Yesterday, the Reserve Bank of India (RBI) shared information about the evolution of its wholesale central bank digital currency (CBDC) trials which started on November 1 last year. The initial use case was to use the wholesale digital rupee to settle government bond transactions, but the RBI is keen to try different business models and use cases.
Examples of the use cases planned include money market funds and short term lending, such as call money.
“We want to have as many use cases as possible. We will try account-based CBDC (central bank digital currency). We hope to launch that. That pilot, it was not intended to move banks and others away from (the) existing NDS-OM (Negotiated Dealing System – Order Matching) system that is there,” said RBI Deputy Governor T. Rabi Sankar speaking on the sidelines of the G20 summit, as reported by Informist.
Given commercial banks already have accounts with the central bank, most wholesale or interbank CBDCs have focused on token-based digital currency, particularly to settle blockchain-based transactions. And the use cases mentioned will use distributed ledger.
However, the central bank is still very much in the experimentation phase. “Everything will change,” said Sankar. “There are various technologies we want to try out, various business models we want to try out.”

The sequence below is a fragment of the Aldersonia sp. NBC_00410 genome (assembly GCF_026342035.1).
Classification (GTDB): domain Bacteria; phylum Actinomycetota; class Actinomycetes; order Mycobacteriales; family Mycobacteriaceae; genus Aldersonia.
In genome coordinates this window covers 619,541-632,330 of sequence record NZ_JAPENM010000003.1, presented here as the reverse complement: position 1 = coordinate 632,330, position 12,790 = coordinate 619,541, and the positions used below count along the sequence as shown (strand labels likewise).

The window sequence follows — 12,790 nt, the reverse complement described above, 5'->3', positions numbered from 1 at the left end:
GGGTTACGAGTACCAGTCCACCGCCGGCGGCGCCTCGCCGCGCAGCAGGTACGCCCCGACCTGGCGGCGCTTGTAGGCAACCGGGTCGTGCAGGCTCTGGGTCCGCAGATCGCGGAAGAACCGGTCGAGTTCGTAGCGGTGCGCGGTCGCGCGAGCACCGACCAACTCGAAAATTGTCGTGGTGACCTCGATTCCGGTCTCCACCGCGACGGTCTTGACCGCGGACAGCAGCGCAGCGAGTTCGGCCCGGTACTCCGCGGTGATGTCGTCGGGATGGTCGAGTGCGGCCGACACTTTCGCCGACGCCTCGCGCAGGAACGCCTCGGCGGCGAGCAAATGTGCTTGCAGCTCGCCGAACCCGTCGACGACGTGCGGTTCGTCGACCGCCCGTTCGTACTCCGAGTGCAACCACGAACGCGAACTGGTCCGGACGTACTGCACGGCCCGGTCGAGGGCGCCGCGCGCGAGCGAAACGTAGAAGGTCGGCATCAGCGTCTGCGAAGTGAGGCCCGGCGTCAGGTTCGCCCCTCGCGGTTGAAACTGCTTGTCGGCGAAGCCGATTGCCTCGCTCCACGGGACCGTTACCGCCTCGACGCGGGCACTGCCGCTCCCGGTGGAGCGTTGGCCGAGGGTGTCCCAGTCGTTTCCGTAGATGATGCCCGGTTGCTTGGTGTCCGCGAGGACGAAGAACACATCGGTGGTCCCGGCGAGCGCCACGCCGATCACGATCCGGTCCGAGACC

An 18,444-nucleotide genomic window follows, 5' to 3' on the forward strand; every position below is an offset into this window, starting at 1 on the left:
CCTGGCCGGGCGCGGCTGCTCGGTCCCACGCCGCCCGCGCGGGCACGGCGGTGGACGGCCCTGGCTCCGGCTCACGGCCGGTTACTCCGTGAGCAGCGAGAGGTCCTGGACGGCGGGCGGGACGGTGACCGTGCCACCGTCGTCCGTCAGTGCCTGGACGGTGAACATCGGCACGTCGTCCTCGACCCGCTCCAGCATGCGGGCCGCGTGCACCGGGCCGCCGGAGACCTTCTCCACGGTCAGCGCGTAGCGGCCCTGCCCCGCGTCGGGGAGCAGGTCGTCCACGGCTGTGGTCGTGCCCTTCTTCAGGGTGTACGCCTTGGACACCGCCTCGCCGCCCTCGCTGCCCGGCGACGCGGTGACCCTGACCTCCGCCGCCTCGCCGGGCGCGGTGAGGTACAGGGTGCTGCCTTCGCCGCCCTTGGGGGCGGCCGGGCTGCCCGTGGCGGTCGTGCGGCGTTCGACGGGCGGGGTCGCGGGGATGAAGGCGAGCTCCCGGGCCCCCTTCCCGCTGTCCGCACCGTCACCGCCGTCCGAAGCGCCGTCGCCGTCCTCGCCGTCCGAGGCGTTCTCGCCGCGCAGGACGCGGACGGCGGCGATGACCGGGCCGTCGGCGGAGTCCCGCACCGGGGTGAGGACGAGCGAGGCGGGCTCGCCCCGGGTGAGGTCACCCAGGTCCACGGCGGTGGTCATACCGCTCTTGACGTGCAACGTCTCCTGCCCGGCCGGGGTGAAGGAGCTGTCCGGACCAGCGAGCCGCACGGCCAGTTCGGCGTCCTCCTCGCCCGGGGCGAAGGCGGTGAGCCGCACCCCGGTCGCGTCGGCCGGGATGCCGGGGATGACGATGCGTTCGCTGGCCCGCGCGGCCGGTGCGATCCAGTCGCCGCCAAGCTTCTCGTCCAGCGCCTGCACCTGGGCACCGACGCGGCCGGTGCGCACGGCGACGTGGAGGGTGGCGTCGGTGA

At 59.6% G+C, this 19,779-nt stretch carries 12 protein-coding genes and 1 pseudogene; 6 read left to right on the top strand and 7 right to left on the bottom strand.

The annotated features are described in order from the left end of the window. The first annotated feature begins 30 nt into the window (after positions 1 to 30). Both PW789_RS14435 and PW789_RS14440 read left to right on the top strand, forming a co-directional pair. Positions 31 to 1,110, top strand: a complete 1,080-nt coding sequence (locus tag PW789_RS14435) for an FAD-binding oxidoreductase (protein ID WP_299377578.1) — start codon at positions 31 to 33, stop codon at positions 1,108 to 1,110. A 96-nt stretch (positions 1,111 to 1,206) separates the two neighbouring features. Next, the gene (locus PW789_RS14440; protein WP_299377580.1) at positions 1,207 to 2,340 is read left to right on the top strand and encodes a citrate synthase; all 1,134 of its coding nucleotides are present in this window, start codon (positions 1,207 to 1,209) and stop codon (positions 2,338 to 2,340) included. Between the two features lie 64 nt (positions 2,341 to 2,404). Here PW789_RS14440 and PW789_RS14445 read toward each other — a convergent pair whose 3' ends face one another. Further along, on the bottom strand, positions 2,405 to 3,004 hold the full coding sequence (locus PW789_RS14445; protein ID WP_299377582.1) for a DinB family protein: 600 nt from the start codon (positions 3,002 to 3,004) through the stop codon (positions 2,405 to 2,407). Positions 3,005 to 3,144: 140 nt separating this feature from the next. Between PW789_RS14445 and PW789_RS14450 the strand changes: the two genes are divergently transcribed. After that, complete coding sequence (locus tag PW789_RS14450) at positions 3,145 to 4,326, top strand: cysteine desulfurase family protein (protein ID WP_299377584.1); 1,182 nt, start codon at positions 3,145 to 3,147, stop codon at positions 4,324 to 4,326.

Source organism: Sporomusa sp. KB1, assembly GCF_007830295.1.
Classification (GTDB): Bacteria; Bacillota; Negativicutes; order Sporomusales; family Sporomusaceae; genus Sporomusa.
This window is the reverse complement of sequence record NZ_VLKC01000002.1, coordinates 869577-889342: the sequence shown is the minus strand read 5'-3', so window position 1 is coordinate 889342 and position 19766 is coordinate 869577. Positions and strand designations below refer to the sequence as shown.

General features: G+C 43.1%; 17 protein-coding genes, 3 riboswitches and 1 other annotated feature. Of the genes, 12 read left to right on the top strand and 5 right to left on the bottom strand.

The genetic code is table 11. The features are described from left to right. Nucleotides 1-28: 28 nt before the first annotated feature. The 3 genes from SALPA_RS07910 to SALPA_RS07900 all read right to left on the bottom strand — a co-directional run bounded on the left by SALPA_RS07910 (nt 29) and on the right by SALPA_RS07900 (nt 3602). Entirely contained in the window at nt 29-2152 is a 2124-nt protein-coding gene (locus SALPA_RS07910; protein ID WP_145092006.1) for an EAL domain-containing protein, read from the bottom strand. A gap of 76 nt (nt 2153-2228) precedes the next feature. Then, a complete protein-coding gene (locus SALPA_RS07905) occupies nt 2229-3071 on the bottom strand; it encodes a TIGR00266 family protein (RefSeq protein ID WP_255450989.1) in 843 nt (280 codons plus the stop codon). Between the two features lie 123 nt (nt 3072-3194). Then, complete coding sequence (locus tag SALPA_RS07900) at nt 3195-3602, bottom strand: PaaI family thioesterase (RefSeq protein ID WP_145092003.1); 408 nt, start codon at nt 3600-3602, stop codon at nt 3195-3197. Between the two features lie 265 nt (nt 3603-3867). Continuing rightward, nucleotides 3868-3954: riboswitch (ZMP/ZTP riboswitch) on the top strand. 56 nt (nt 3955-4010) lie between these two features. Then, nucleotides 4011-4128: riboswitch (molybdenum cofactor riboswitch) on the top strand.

Teething problems with the CBDC trial have been ironed out, but Informist reported that the volumes in the wholesale pilot have tailed off since launch. There were no transactions on Monday through Wednesday this week, followed by seven on Thursday.
Turning to India’s retail digital rupee trials, we reported earlier this month that there were 50,000 end users in the program. Next quarter the goal is to reach 500,000 and expand the current eight banks to most of the major ones.
Meanwhile, at yesterday’s G20 meeting of deputy central bank governors, crypto-assets were discussed in a closed-door session. CBDCs didn’t get much airtime, according to Money Control. A key topic of conversation is the linkage between Singapore’s PayNow digital payment system and India’s UPI, which was unveiled earlier this week.